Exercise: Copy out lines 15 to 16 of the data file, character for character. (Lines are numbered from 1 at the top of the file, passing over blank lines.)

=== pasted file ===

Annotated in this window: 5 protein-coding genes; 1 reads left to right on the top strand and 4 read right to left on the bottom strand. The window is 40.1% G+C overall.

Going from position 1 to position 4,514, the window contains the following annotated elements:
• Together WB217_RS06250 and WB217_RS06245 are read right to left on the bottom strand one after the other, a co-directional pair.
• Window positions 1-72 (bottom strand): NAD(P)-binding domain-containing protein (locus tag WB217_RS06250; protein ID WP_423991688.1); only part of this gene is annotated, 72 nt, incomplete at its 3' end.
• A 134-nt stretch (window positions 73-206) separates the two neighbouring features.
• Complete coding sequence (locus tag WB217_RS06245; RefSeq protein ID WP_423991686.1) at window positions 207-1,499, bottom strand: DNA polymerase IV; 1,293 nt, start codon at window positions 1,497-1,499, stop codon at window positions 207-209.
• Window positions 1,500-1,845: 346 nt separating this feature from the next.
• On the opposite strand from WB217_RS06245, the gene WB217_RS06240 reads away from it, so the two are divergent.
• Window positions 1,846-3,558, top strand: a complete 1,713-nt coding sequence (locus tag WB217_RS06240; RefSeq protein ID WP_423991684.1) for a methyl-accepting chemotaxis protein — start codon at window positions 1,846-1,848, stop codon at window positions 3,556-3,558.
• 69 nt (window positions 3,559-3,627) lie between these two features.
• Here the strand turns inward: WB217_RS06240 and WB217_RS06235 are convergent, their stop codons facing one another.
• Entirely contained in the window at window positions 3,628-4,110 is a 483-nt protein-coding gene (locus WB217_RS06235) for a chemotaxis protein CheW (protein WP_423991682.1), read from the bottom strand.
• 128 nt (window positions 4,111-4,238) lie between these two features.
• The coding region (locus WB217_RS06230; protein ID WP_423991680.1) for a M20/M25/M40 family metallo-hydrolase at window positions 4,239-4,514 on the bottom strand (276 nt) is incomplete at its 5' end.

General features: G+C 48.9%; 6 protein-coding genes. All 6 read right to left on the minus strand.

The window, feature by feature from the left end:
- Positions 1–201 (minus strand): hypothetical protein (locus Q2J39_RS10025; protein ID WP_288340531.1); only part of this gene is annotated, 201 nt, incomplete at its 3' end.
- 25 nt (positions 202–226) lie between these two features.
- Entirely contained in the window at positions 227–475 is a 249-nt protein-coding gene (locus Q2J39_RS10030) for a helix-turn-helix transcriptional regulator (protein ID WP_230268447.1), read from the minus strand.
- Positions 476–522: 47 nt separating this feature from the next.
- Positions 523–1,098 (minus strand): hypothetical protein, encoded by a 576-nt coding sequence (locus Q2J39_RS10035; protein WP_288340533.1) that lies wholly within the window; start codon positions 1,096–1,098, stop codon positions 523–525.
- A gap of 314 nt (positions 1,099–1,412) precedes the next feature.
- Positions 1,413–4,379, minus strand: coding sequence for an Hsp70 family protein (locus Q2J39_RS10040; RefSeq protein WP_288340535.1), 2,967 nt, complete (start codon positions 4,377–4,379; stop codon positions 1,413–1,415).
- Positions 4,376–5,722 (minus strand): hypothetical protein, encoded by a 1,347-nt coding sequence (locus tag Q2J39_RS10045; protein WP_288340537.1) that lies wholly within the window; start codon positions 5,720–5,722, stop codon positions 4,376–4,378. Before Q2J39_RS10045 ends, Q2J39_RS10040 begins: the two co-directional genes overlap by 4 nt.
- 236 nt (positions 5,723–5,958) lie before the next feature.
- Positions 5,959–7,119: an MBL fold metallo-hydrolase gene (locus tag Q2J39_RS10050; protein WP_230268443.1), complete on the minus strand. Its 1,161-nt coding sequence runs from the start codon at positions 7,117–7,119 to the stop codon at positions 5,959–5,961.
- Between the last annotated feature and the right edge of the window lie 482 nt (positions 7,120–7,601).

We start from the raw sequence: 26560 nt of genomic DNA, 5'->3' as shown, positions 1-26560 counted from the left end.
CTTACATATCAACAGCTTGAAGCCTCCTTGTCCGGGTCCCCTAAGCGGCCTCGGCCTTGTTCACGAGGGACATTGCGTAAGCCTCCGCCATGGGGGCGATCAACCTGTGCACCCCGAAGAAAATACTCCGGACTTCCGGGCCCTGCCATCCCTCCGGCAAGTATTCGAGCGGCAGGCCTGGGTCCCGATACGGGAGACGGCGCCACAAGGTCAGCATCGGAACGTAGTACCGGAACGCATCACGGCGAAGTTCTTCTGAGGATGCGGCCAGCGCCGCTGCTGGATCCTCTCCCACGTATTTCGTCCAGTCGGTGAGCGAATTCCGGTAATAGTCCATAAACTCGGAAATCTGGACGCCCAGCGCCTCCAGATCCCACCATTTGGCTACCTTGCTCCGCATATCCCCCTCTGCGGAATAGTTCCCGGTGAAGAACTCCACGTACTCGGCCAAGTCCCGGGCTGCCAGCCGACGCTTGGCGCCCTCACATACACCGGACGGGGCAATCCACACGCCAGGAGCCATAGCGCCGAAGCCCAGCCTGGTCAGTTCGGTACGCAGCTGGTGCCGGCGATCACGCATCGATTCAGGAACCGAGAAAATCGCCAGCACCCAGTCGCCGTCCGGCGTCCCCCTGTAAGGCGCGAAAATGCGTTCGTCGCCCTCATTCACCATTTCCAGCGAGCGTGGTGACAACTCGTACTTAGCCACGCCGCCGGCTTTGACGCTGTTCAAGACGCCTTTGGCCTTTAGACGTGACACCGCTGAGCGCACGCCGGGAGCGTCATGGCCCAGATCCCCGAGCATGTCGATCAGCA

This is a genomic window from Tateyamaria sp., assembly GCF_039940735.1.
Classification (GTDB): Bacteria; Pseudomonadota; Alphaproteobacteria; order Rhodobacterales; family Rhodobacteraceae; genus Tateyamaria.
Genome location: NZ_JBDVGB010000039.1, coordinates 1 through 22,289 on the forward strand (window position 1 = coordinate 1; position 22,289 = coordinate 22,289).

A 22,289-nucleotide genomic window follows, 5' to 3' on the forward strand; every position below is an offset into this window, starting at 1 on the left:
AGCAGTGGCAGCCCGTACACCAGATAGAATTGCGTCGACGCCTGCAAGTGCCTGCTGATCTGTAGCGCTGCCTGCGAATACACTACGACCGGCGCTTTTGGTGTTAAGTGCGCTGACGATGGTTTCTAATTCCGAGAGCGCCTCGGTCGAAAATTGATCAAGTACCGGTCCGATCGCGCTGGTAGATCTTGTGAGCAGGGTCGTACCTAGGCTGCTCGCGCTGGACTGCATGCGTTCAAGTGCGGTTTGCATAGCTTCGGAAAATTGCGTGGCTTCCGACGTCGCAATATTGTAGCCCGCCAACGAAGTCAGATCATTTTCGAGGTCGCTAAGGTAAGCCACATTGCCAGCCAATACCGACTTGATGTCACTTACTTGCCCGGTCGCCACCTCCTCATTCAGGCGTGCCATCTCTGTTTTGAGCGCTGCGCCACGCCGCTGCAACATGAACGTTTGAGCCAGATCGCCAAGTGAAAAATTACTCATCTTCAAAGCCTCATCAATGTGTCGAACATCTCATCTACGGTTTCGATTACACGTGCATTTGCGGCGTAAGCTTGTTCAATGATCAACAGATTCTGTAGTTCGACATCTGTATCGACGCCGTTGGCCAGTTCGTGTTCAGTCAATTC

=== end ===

General features: G+C 48.9%; 6 protein-coding genes. All 6 read right to left on the minus strand.

The window, feature by feature from the left end: